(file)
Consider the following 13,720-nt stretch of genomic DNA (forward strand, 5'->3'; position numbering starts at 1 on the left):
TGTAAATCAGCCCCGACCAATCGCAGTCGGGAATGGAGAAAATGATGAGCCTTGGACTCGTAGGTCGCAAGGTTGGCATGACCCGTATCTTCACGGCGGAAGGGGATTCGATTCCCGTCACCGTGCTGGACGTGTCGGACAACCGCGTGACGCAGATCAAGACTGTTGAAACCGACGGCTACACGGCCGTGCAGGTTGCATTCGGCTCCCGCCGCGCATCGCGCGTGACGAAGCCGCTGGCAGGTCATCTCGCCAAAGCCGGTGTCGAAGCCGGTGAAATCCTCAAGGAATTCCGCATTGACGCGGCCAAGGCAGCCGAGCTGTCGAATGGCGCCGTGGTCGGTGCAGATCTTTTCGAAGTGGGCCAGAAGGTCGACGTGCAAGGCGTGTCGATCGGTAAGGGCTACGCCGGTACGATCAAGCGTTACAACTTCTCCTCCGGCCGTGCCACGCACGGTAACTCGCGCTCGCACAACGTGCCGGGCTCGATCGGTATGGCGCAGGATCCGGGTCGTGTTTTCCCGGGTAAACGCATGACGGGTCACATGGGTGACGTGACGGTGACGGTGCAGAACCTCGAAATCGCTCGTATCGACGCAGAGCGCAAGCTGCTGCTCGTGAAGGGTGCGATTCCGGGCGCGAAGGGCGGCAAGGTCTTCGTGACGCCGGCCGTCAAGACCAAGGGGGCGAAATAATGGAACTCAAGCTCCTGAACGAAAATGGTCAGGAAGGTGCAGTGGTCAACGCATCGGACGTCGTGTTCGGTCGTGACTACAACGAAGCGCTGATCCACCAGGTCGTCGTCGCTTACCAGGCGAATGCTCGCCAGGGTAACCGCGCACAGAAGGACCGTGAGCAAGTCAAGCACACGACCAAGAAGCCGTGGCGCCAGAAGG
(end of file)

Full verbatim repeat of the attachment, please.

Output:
Consider the following 13,720-nt stretch of genomic DNA (forward strand, 5'->3'; position numbering starts at 1 on the left):
TGTAAATCAGCCCCGACCAATCGCAGTCGGGAATGGAGAAAATGATGAGCCTTGGACTCGTAGGTCGCAAGGTTGGCATGACCCGTATCTTCACGGCGGAAGGGGATTCGATTCCCGTCACCGTGCTGGACGTGTCGGACAACCGCGTGACGCAGATCAAGACTGTTGAAACCGACGGCTACACGGCCGTGCAGGTTGCATTCGGCTCCCGCCGCGCATCGCGCGTGACGAAGCCGCTGGCAGGTCATCTCGCCAAAGCCGGTGTCGAAGCCGGTGAAATCCTCAAGGAATTCCGCATTGACGCGGCCAAGGCAGCCGAGCTGTCGAATGGCGCCGTGGTCGGTGCAGATCTTTTCGAAGTGGGCCAGAAGGTCGACGTGCAAGGCGTGTCGATCGGTAAGGGCTACGCCGGTACGATCAAGCGTTACAACTTCTCCTCCGGCCGTGCCACGCACGGTAACTCGCGCTCGCACAACGTGCCGGGCTCGATCGGTATGGCGCAGGATCCGGGTCGTGTTTTCCCGGGTAAACGCATGACGGGTCACATGGGTGACGTGACGGTGACGGTGCAGAACCTCGAAATCGCTCGTATCGACGCAGAGCGCAAGCTGCTGCTCGTGAAGGGTGCGATTCCGGGCGCGAAGGGCGGCAAGGTCTTCGTGACGCCGGCCGTCAAGACCAAGGGGGCGAAATAATGGAACTCAAGCTCCTGAACGAAAATGGTCAGGAAGGTGCAGTGGTCAACGCATCGGACGTCGTGTTCGGTCGTGACTACAACGAAGCGCTGATCCACCAGGTCGTCGTCGCTTACCAGGCGAATGCTCGCCAGGGTAACCGCGCACAGAAGGACCGTGAGCAAGTCAAGCACACGACCAAGAAGCCGTGGCGCCAGAAGG